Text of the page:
The rule of thumb in watering is to set irrigation to water more frequently as temperatures rise. (The amount of water supplied stays the same; it is the frequency of watering that change with the seasons). Be sure to water around the outer reaches of a plant’s canopy, where feeder roots can absorb it. Water should soak 1 foot deep for shallow-rooted plants such as cacti, Succulents, annuals, and perennials; 2 feet deep for shrubs; and 3 feet deep for trees. Use a soil probe to determine how far water penetrates. The probe will easily move through moist soil but stop at dry hard soil.
During periods of extreme heat or wind, increase length of water time. Turn off watering system at the clock during wet periods. Note: Don’t forget to turn clock switch back on after any reprogramming of timer.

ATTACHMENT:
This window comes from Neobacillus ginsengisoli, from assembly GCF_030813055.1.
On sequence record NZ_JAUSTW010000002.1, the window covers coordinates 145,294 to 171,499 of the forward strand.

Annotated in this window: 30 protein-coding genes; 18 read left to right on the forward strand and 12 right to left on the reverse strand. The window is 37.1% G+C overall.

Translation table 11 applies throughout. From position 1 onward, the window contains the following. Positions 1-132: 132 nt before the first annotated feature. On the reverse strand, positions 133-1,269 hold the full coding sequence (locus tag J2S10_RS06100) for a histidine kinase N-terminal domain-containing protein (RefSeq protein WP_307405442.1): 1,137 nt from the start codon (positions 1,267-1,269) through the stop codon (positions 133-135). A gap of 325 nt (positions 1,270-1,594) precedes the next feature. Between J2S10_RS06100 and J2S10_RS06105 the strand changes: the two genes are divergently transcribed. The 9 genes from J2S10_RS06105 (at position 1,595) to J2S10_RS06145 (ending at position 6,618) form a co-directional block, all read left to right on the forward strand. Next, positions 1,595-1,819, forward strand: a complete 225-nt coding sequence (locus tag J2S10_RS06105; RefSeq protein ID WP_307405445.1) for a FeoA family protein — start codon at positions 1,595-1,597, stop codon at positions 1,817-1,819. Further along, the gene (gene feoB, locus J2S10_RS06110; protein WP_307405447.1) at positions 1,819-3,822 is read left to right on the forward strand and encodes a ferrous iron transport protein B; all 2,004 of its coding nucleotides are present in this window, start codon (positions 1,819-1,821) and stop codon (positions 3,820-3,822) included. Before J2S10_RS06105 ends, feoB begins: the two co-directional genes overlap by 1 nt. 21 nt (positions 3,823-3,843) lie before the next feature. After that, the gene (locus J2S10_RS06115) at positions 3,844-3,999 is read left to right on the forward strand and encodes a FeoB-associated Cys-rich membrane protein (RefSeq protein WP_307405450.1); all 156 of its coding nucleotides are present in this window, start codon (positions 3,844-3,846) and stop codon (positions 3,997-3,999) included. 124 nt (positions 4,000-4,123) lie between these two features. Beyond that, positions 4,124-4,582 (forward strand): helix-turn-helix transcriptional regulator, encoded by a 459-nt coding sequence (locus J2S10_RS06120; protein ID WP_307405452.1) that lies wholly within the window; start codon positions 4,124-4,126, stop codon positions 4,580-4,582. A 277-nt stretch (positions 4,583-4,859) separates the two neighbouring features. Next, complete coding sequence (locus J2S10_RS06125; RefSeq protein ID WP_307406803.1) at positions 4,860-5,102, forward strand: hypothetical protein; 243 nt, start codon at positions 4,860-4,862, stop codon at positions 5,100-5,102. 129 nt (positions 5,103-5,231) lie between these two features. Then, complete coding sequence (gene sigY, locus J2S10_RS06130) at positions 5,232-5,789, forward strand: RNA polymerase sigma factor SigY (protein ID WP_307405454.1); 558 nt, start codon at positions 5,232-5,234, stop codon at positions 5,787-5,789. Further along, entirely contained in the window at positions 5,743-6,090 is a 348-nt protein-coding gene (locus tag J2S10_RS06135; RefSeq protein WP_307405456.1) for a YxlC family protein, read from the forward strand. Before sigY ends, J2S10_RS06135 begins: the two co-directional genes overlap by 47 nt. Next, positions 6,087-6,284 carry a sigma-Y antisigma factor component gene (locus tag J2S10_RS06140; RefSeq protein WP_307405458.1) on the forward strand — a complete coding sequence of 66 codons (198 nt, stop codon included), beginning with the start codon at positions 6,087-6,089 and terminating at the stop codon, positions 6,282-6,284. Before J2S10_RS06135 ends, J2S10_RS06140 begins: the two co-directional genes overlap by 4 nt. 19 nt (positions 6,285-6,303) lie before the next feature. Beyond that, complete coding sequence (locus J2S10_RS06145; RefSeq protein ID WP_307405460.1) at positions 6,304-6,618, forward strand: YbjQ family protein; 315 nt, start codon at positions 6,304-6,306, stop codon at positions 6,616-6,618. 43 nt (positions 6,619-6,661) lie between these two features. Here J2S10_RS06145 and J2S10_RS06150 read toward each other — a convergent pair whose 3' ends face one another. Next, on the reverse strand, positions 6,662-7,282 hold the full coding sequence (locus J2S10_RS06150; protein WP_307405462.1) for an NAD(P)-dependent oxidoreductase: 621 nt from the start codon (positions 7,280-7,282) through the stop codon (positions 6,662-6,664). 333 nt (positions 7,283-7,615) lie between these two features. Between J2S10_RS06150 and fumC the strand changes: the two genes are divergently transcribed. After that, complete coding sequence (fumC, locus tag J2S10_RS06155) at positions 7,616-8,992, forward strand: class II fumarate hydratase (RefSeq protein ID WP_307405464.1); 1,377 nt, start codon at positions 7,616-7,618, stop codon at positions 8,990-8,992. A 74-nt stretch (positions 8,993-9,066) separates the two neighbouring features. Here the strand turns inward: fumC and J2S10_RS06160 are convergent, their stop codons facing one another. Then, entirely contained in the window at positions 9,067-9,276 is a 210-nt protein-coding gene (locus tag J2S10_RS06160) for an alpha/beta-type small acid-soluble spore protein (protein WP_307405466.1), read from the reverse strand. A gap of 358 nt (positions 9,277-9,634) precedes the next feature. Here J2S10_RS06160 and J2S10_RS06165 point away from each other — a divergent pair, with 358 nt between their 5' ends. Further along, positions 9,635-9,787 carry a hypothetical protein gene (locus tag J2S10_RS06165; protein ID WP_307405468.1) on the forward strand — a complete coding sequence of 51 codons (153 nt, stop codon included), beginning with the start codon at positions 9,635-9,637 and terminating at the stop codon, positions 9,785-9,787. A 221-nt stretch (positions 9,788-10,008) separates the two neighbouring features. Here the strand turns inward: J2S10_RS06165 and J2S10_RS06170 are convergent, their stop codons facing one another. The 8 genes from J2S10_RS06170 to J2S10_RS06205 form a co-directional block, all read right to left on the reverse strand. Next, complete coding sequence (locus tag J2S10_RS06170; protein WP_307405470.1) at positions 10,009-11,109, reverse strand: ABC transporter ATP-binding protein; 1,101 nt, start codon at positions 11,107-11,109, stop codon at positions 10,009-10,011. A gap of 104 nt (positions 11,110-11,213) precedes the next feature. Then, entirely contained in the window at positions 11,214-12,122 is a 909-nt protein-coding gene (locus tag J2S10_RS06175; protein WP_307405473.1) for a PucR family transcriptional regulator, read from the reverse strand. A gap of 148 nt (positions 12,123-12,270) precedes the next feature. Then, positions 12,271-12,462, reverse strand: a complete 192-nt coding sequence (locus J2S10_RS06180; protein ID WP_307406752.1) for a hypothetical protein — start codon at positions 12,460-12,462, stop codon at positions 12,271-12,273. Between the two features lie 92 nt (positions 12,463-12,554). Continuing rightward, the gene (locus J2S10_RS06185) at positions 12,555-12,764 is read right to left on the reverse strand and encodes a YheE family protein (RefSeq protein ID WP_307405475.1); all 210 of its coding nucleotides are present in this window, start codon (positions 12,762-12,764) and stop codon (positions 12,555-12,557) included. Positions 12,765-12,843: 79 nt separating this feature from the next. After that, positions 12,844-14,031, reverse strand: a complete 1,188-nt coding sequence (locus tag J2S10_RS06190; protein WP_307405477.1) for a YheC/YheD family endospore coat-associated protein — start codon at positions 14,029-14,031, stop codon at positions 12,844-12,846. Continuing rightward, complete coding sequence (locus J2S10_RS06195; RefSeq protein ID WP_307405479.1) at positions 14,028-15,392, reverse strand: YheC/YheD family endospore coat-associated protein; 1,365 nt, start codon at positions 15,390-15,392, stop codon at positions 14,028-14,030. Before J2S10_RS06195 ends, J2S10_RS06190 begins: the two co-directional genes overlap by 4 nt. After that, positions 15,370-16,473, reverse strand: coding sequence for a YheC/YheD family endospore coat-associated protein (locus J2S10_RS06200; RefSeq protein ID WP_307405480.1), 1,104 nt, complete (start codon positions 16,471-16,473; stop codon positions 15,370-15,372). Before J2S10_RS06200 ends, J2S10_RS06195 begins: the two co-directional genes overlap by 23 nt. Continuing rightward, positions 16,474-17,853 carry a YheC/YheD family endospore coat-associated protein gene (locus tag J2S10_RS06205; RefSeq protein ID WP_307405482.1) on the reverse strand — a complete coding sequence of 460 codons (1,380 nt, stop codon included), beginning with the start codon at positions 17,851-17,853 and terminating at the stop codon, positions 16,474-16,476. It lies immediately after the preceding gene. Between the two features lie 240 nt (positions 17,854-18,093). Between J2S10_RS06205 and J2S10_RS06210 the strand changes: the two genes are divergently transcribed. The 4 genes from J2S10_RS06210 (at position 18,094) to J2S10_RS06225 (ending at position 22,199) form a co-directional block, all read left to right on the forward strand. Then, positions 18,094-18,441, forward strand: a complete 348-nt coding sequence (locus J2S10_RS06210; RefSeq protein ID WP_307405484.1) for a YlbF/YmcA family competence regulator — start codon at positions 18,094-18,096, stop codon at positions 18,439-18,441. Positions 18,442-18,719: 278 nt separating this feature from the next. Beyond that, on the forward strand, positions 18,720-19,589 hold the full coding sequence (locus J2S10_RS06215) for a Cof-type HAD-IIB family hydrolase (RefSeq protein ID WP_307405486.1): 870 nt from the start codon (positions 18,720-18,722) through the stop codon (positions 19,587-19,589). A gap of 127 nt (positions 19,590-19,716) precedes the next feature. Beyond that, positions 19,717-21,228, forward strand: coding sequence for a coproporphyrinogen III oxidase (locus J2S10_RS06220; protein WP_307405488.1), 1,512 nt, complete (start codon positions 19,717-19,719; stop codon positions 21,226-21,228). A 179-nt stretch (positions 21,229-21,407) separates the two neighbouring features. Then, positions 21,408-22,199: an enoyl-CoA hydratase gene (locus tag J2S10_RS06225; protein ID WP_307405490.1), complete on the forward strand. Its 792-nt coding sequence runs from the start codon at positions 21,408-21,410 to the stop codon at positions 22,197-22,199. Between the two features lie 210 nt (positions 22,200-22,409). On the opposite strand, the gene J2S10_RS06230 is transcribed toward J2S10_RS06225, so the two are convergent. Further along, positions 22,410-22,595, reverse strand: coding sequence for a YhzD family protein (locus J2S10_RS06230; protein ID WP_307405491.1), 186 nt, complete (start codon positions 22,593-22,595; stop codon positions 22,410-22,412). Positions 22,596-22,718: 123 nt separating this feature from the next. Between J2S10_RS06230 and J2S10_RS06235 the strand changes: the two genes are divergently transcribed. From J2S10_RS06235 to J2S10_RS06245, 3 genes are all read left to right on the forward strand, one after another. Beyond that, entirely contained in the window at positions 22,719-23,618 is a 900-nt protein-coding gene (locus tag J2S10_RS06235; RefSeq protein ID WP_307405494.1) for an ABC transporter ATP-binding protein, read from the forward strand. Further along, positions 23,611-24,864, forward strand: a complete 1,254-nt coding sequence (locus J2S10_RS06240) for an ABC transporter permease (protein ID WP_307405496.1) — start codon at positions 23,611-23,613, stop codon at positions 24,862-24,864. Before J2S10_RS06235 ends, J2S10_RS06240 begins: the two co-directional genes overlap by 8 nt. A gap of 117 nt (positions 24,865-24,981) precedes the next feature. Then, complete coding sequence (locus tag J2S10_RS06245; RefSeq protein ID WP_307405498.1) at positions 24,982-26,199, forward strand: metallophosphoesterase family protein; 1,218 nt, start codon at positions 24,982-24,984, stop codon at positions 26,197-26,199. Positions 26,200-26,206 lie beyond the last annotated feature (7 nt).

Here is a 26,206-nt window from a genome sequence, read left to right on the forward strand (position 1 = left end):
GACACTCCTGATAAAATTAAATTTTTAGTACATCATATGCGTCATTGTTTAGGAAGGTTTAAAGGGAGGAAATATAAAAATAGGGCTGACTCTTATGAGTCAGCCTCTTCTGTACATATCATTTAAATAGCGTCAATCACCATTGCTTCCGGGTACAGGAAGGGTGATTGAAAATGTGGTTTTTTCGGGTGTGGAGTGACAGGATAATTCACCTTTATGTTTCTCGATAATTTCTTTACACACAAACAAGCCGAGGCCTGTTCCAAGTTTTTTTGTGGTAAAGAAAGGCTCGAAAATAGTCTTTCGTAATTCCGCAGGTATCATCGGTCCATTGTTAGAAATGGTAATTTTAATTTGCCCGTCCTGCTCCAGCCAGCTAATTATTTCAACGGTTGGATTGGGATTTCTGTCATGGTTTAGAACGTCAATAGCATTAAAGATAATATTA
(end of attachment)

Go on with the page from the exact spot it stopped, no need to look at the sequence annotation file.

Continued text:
Watering Schedule: first check periodically for plant and tree stress from too little or too much water.
Signs of Under Watering
• Soil is dry.
• Older leaves turn yellow or brown and drop off.
• Leaves are wilted.
• Leaves are curled.
Signs of Over Watering
• Soil is constantly damp.
• Leaves turn a lighter shade of green or turn yellow.
• Young shoots are wilted.
• Leaves are green yet brittle.
• Algae and mushrooms are growing.
Plants can use three to five times as much water during the hot summer months as they do during the winter. Adjust your watering schedule with the seasons and when there are more significant changes in the weather.